The flare and liveliness that define our years of youth have often been portrayed as one of the most fleeting scenes of life. A scene where we move with ease, enjoy momentary thrills, and bask in the cheap luxury that is time. Former British PM Benjamin Disraeli once quaintly described “the Youth of a Nation as the trustees of posterity.”
Youth is the period of productivity, industry, and enterprise. Now more than ever, young people deserve a seat at the table as they have an indispensable role in helping humanity create a future built on sustainability and self-reliance. Governments must tap into the expertise, ingenuity, and energy of their young people and then deploy these ideas into Africa’s economic transformation drive.
The Ministry of Youth Affairs, in fulfillment of its mandate, to prepare and empower the young people of Sierra Leone to make meaningful contributions to national development partnered with UNICEF and The Directorate of Science, Technology, and Innovation, to put out a call for a nationwide nomination of young people serving as youth leaders in their communities.
This initiative sought to achieve two things fundamentally; firstly, to select two young people to represent Sierra Leone at the GenU Global Governance Structure and secondly, to illuminate the relatively obscure but profoundly impactful activities undertaken by young people in their respective communities and spheres of influence.
Young people must embrace the wave of opportunity, growth, and progress that technology has to offer. Round Table dialogues set the tone for a more extensive discourse on the role and evolution of tomorrow’s leaders – Dr. Suleiman Braimoh, Country Rep, UnicefSL.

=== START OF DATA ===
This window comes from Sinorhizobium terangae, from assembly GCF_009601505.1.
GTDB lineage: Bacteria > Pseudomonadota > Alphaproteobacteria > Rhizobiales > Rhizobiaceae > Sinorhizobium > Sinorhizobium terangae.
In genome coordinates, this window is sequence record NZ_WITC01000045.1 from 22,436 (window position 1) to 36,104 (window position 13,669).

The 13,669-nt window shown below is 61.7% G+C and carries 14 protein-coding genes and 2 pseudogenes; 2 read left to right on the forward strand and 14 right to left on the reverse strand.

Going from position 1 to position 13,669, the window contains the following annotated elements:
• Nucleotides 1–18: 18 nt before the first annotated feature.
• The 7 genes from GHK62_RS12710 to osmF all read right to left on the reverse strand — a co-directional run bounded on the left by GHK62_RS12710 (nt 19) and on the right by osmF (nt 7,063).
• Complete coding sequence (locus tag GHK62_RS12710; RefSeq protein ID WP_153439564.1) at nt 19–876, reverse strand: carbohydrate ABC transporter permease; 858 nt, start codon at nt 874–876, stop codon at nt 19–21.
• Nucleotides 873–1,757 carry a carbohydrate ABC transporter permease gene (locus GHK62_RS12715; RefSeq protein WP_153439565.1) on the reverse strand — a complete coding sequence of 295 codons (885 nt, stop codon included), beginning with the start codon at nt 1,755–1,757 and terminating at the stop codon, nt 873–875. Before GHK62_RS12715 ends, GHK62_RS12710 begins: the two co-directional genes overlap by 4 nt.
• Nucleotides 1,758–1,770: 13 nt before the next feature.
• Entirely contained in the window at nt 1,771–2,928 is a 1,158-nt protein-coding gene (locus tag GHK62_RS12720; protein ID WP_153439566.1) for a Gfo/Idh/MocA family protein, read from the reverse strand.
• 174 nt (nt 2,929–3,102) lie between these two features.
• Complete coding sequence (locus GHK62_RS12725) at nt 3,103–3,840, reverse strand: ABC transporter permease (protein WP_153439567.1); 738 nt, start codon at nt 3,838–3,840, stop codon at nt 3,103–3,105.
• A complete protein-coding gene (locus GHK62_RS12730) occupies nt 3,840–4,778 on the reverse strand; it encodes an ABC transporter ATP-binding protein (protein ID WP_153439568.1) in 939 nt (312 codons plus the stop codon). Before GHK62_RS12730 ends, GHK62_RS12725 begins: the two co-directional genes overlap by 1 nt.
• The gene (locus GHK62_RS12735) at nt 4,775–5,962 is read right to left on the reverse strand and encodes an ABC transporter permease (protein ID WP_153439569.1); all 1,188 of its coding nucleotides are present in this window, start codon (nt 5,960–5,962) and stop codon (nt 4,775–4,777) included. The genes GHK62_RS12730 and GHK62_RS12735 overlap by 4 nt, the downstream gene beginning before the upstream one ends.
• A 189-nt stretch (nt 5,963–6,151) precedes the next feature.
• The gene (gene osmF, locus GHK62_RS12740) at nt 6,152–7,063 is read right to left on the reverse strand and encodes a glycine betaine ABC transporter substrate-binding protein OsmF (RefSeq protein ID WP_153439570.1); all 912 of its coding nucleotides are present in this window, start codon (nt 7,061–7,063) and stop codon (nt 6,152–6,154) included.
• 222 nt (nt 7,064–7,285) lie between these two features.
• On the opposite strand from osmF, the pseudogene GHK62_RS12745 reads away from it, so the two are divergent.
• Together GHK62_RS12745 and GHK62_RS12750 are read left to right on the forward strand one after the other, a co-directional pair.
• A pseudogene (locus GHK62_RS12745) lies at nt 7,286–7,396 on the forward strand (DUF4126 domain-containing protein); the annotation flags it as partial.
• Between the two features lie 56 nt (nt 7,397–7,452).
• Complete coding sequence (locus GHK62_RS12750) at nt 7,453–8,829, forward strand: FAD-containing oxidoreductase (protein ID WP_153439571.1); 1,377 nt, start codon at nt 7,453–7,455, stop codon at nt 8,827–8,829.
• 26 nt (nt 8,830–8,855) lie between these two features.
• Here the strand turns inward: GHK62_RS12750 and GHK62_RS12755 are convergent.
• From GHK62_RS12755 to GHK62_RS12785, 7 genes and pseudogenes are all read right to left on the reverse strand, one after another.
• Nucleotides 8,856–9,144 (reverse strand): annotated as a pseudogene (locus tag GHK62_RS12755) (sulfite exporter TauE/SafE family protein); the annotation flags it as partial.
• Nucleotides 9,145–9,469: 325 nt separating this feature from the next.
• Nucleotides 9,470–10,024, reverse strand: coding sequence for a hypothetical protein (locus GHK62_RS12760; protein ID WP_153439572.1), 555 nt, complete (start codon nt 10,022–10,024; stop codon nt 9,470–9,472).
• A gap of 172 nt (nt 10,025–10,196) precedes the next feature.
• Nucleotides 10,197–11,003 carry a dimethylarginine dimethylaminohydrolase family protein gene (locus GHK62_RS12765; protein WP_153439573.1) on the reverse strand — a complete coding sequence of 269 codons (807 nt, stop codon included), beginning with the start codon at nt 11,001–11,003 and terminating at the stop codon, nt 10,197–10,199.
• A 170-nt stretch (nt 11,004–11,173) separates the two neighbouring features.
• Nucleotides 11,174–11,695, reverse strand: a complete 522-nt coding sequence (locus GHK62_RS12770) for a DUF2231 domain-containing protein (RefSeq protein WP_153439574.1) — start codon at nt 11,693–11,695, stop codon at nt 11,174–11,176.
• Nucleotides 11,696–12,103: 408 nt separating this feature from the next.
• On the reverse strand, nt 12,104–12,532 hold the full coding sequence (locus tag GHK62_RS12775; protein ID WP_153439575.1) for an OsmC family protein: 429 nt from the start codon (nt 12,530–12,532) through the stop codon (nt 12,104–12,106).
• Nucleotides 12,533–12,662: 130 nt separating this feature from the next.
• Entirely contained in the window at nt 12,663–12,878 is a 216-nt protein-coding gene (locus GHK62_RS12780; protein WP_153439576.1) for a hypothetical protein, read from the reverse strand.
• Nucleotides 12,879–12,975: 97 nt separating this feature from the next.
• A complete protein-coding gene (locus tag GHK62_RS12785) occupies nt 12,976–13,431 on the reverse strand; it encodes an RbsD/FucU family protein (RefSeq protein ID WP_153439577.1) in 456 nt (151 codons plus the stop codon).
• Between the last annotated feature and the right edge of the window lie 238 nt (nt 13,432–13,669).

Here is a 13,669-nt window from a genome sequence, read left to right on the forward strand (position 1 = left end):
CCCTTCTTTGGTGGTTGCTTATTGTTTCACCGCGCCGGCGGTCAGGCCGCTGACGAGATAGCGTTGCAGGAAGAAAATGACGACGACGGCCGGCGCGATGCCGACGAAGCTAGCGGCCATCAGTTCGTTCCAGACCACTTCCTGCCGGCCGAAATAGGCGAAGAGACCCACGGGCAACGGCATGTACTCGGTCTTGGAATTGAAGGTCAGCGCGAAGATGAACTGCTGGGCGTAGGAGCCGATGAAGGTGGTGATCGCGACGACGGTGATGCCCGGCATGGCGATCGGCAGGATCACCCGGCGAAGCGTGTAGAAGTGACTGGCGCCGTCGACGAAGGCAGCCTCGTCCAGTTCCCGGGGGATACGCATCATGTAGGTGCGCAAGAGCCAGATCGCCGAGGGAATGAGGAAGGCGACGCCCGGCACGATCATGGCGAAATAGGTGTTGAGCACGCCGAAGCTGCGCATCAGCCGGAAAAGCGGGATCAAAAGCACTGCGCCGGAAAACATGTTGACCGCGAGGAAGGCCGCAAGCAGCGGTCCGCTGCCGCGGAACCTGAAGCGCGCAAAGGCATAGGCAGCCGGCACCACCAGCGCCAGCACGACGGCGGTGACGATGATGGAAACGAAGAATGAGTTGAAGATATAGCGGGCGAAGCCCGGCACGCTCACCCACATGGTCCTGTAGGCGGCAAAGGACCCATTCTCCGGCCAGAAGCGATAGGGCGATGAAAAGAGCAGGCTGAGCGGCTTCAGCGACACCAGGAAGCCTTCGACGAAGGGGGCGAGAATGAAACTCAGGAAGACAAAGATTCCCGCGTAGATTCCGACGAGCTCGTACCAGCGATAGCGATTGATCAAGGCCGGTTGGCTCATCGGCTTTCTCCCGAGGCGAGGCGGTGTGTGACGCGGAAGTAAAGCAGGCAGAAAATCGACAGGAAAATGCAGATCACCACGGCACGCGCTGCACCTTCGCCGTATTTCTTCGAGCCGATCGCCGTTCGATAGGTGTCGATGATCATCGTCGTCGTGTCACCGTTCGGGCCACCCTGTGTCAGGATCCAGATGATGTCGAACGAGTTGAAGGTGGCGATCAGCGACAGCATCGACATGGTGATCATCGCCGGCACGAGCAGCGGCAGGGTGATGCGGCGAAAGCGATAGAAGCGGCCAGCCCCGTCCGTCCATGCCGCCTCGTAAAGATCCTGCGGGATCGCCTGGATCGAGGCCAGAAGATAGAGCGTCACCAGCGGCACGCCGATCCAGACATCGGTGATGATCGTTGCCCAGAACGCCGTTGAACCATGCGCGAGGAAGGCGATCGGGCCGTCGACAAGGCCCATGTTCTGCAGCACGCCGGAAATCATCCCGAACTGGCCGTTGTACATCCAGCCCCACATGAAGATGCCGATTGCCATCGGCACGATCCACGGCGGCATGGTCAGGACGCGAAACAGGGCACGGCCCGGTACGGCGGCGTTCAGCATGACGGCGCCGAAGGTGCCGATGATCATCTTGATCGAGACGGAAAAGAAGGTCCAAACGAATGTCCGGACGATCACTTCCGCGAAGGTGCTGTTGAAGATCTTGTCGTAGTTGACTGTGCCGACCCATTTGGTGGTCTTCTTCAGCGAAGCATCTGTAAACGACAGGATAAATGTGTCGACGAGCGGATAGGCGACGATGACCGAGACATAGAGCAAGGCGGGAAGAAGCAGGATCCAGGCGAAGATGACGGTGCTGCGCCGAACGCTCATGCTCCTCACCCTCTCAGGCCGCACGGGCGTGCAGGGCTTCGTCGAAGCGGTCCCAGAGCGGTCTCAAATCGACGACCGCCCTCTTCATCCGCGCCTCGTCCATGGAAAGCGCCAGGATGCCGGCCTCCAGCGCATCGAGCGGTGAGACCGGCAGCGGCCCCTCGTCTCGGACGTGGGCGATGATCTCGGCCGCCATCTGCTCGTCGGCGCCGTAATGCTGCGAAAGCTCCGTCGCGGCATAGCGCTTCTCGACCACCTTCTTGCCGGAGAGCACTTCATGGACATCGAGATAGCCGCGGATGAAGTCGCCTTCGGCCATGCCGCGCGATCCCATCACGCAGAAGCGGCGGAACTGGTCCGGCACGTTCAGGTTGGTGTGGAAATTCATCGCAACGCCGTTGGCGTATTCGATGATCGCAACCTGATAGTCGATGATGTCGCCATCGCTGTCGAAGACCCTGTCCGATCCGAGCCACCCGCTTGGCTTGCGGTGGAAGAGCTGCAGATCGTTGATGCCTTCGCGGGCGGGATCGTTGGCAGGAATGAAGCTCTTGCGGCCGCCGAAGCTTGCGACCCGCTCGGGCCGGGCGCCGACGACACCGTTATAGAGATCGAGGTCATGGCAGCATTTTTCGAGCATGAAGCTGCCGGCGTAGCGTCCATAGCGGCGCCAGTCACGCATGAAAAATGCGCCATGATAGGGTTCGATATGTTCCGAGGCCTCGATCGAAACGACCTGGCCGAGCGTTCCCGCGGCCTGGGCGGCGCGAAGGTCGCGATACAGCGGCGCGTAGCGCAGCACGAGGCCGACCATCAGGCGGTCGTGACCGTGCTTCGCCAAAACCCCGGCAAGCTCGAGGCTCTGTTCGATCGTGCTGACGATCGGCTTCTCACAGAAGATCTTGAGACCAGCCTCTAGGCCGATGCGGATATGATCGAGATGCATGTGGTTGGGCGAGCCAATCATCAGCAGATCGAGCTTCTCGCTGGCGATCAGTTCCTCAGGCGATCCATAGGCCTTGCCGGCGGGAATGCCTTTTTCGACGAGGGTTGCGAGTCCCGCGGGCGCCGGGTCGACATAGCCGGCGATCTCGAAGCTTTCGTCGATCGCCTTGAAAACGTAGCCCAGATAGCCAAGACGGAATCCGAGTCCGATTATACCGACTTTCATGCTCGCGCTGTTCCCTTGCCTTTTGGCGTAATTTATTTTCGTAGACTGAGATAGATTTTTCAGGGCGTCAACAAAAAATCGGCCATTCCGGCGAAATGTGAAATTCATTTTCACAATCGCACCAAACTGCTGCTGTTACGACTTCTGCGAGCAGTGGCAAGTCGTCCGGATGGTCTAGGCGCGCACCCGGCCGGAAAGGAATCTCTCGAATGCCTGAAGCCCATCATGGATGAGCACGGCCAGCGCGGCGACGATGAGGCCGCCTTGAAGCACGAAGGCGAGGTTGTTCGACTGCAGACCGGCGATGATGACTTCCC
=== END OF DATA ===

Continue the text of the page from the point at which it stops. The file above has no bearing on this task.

136 youth leaders were nominated 1179 times from every region across Sierra Leone. Amongst these, the six nominees with the highest nominations were selected for an interview.
The six top qualifying nominees were Zipporah Hawa Moriba, Patrick Hassien Gbessay. Samuel Mattia, Martin Daimbaquee, Isha Gibril Sesay, and Isatu Moses. The selection process was merit-based and accorded equal opportunities to young men and women. There was an intentional effort to shortlist candidates from different districts and diverse backgrounds in relation to gender, age, and ethnic identity.
After the selection process, Zipporah Hawa Moriba and Patrick Hassien Gbessay emerged as the winning nominees.
Zipporah Hawa Moriba is from Freetown. She is the Founder and Director of Girls Aid Movement. Currently, She presently pursues an undergraduate degree in Public Sector Management at the Institute of Public Administration and Management, University of Sierra Leone. She volunteers at Restless Development and MenEngage Africa.
Samuel Patrick Hassien Gbessay is the 25-year-old CEO and Founder of Star Catch Up Salone and staunch advocate at Defence for Children International. He is from Serabu, Bumpeh Ngao Chiefdom, Bo District, Southern Sierra Leone.
Although these nominees hail from diverse backgrounds, the commonplace theme is that they have shown traits of progressive leadership as catalysts for development with little resources available to them.
Golda Fania, the GenU-Sierra Leone, Project Lead at DSTI, asserted that GenU has the latent potential to redefine existing notions about the role of young people in accelerating socio-economic development and nation-building.